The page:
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Lecture

Subsistence & Diet.docx

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Department
Archaeology
Course
AR101
Professor
Bonnie Glencross
Semester
Fall

Description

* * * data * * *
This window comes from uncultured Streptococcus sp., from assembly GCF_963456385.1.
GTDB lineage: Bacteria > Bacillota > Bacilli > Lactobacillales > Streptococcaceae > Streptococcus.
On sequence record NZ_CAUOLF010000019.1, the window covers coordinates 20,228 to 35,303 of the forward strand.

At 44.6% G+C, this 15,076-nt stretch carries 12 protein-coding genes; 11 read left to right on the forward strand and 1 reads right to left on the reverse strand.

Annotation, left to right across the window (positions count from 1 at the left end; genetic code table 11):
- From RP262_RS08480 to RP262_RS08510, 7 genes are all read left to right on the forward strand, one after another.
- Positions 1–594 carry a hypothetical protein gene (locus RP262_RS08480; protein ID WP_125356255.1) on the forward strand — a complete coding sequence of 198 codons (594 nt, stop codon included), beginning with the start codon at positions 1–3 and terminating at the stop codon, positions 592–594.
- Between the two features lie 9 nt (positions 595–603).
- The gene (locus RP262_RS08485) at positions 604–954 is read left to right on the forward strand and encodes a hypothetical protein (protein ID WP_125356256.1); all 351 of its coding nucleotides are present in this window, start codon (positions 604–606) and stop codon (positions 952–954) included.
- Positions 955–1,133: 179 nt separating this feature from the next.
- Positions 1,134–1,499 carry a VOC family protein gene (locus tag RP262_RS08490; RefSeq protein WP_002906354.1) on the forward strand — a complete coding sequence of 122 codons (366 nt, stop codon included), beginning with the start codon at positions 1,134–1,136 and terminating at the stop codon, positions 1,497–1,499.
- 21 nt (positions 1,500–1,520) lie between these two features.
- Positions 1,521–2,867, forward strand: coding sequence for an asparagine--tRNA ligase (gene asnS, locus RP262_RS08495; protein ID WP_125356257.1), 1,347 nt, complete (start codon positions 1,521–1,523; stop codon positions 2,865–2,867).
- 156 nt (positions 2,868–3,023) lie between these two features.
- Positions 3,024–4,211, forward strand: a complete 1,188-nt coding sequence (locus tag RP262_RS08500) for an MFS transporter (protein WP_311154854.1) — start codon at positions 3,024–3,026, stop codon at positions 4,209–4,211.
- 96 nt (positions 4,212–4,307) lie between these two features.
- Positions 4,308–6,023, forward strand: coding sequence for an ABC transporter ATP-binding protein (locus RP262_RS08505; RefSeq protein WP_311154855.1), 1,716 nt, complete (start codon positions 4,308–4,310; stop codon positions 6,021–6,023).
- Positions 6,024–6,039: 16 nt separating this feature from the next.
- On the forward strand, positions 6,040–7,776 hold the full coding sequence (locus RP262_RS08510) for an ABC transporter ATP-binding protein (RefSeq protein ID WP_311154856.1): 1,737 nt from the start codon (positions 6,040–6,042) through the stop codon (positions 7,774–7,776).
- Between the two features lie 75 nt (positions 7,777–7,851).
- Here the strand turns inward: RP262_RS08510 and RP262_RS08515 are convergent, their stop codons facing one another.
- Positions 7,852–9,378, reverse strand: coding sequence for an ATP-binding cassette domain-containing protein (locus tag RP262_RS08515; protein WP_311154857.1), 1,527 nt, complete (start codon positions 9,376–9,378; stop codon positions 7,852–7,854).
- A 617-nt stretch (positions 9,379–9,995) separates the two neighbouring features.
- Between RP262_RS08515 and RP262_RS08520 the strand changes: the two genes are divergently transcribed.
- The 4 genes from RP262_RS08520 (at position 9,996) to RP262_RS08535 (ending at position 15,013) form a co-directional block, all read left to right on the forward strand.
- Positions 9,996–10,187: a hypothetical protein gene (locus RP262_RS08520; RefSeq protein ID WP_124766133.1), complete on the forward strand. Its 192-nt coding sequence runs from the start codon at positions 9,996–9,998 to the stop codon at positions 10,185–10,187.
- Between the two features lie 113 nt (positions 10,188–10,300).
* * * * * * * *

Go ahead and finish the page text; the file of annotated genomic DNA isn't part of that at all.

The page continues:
Subsistence & Diet  The when, where, why and how of subsistence & diet o New formulations: Nature & change in society & culture o Societies have several interconnected parts  Data sources o Ethnohistorical accounts (writing, art)  Neural subsistence was mixed, relying on agriculture, hunting, gathering, fishing & trade. Women did all the agriculture work, tilled ground, planted & harvested corn, stored, prepared, pounded & roasted corn in the ashes. Corn was prepared over 20 different ways. These accounts provide a “short-term view” o Material culture  Archaeologists from York & Bradford analyzed crusts of burnt food found on the inside of chemical structures off fats, oil & ADD  ADD o Botanical remains  Paleoethnobotanists study macro & micro plant remains & residues which provide information on actual food stuffs, diet, nutrition & preparation  Floatation is a method used to separate light fraction from soil (eg. carbonized seeds, wood, small bones)  Phytoliths: rigid microscopeic silica bodies in plant tissues (flower, stem, root). Provide evidence of food stuff, processing, wild vs. domesticated  Palynology: recovery of pollen, spores help reconstruct the environment  Biased samples due to differential & poor preservation o Faunal remains  Zooarchaeology involves the identification & quantification of both macro & micro animal remains  Animal remains provide information on what animals inhabited the area, what was hunted, what was ate  Caution: biased samples due to note differential preservation (eg. when hunting, kills may be butchered away from the site, leaving no skeletal remains  Cut mark patterns indicate butchering technique, burned cone suggests methods of processing  Human remains  Otzi, the “Iceman” died high in the Italian Alps 5,300 years ago. Images of the mummy have revealed that he ate a big meal mostly of the wild goat called ibex just prior to his death  Provide direct evidence of various good consumed by individuals when recovered from mummies & human palaeofeces, provide “short-term view”  Study of human teeth and bones also help to reconstruct diet  Teeth o High acclusal wear rates frequently observed in human skeletal remains are the result of food loaded with abrasive particles whose origins lie in food preparation and processing technologies o Scanning electron microscopy of microscopic wear patterns. Because dental microwear patterns form rapidly, the technique offers a useful insight into diet over the short term o Caries (cavities), the progressive destruction of heard tooth structures (enamel, dentin, cementum) caused by specific acid producing bacteria in the presence of trapped fermentable carbohydrates. This type of decay indicates amount of cooking, composition of diet (eg. presence of carbohydrates) o Calculus/ tartar: calcified dental plaque consisting of calcium phosphate mineral salts deposited between & within microorganisms. The rough surface promotes continued buildup, frequently trapping ADD  Biochemical analyses of teeth & bones o Stable isotope analyses of human bone: allows direct assessment of dietary composition via chemical variation in the different components of bone & teeth  Organisms comprised of common elements. Elements come in different isotopes having the same number of protons but different nu
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